participants, who recorded their own observations and perceptions.

The compiled results of these journals show statistically significant improvements in visual observations of external features and conditions that may be directly affected by GI health. As such, and because the product contains natural feed ingredients that support the GI tract through nutritional means, the survey results do confirm other results indicating that SUCCEED Digestive Conditioning Program supports digestive health, providing additional support for the product’s utility. Further, and perhaps more importantly, the value of the product to users – horse owners and trainers – is derived from the external benefits of digestive health, rather than just the characteristics of digestive health in and of themselves. Those benefits include the types of appearance and performance issues assessed through the journals. Because those benefits are a function of the user’s perceptions and observations, these survey results do suggest value in the product and confirm product utility in terms that are most relevant to users.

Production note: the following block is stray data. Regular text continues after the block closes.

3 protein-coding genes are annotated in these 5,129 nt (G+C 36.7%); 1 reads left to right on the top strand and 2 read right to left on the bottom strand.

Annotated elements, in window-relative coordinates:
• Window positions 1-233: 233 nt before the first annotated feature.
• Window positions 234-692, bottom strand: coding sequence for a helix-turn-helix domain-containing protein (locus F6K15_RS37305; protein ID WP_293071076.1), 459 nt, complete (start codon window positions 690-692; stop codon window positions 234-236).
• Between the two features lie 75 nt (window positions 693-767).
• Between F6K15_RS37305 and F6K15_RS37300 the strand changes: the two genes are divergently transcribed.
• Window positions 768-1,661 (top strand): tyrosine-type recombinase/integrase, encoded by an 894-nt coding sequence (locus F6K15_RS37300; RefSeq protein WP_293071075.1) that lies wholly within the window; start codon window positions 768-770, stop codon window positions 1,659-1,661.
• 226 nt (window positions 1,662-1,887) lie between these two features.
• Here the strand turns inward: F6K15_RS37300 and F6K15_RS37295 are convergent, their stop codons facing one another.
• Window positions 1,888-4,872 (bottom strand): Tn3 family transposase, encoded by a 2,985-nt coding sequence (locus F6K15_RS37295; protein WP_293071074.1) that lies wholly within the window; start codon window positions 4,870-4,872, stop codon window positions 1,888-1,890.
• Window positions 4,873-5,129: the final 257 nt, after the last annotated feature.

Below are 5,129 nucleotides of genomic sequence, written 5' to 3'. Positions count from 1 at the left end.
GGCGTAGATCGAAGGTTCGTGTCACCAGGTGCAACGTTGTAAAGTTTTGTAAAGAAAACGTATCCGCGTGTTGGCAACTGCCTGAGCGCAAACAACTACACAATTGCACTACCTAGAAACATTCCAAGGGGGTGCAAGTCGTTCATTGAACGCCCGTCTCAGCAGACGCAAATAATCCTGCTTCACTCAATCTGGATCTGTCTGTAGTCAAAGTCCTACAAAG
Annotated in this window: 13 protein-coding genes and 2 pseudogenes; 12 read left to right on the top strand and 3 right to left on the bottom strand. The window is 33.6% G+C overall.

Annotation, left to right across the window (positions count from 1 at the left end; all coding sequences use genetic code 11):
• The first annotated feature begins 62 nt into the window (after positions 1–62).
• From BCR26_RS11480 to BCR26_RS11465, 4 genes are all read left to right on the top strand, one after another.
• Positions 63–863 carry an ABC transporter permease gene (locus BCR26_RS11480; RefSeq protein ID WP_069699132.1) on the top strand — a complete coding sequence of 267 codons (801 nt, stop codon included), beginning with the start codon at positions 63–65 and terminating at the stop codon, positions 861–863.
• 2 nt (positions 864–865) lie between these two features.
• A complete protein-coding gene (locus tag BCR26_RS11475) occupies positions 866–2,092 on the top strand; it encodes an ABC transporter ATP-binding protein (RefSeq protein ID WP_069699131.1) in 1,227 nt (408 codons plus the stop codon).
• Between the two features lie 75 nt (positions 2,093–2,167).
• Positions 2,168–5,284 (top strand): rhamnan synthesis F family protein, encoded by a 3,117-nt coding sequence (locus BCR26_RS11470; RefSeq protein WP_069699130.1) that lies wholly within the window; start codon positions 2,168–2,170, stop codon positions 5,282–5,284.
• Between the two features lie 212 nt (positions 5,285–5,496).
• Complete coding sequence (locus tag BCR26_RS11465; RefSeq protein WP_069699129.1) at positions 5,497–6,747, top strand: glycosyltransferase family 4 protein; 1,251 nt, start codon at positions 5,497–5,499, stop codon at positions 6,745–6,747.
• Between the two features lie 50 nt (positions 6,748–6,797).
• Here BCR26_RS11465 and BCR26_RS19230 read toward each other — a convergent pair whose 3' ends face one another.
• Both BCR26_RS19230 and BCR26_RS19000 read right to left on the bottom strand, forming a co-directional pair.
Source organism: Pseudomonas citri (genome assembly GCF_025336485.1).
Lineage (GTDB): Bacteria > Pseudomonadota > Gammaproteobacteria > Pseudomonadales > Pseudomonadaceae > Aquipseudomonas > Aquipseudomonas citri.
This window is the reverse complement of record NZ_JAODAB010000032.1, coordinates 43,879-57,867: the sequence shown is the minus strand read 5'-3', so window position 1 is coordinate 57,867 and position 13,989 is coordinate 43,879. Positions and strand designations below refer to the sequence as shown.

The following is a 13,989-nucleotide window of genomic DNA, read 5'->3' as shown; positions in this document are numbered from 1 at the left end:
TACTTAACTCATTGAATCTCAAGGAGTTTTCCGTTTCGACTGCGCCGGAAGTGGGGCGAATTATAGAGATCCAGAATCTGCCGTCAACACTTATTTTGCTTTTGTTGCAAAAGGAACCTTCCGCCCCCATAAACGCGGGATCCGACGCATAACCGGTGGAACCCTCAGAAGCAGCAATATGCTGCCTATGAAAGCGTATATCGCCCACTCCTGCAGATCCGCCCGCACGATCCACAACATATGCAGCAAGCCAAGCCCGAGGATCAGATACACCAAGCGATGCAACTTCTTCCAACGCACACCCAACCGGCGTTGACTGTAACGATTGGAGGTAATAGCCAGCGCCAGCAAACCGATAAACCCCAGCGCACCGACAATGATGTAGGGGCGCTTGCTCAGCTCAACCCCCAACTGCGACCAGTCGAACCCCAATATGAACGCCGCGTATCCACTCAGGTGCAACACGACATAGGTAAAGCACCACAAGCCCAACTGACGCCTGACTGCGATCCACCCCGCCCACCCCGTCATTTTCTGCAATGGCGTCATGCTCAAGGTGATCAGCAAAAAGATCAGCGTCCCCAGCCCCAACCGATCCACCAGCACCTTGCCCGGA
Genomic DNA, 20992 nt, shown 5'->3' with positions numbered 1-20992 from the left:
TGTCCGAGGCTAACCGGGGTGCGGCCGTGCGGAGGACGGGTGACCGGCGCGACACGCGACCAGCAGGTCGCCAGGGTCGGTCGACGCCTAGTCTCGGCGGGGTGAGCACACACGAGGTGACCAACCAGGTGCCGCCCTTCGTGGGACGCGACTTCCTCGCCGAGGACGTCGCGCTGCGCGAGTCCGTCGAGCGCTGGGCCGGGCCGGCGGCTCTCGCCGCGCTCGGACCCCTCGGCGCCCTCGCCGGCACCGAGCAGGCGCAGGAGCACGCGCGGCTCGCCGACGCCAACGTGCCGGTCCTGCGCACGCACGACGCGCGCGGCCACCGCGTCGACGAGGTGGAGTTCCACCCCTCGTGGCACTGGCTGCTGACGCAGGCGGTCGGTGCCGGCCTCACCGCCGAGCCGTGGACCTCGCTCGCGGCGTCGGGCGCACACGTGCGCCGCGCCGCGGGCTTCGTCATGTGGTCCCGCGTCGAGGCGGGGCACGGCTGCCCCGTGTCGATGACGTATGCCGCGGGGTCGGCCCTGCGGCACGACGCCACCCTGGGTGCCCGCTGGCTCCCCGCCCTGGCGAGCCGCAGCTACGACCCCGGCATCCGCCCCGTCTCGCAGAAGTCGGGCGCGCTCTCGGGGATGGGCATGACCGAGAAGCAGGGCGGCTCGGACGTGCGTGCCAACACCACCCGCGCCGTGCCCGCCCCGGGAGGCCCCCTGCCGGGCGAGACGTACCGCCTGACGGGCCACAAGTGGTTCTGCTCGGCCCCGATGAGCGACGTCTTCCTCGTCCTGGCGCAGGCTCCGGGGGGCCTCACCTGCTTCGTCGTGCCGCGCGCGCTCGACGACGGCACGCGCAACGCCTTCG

• Buckley, P., Dunn, T., Moore, S.J., Owners perceptions of the health and performance of pony club horses in Australia. Prev. Vet. Med. 2004 Apr 30;63(1-2):121-33
  • McBride SD, Long L. Management of Horses showing Stereotypic Behaviour, owner perception and the implications of welfare. Vet Rec. 2001 Jun 30;148(26):799-802
  • Bachmann I, Audige, L, Stauffacher M, Risk factors associated with behavioural disorders of crib-biting, weaving and box-walking in Swiss horses Equine Vet J. 2003 Mar;35(2):158-63.
  • Visser EK, Van Reenen CG, Rundgren M, Zetterqvist M, Morgan K, Blokhuis HJ Responses of horses in behavioural tests correlate with temperament assessed by riders Equine Vet J. 2003 Mar;35(2):176-83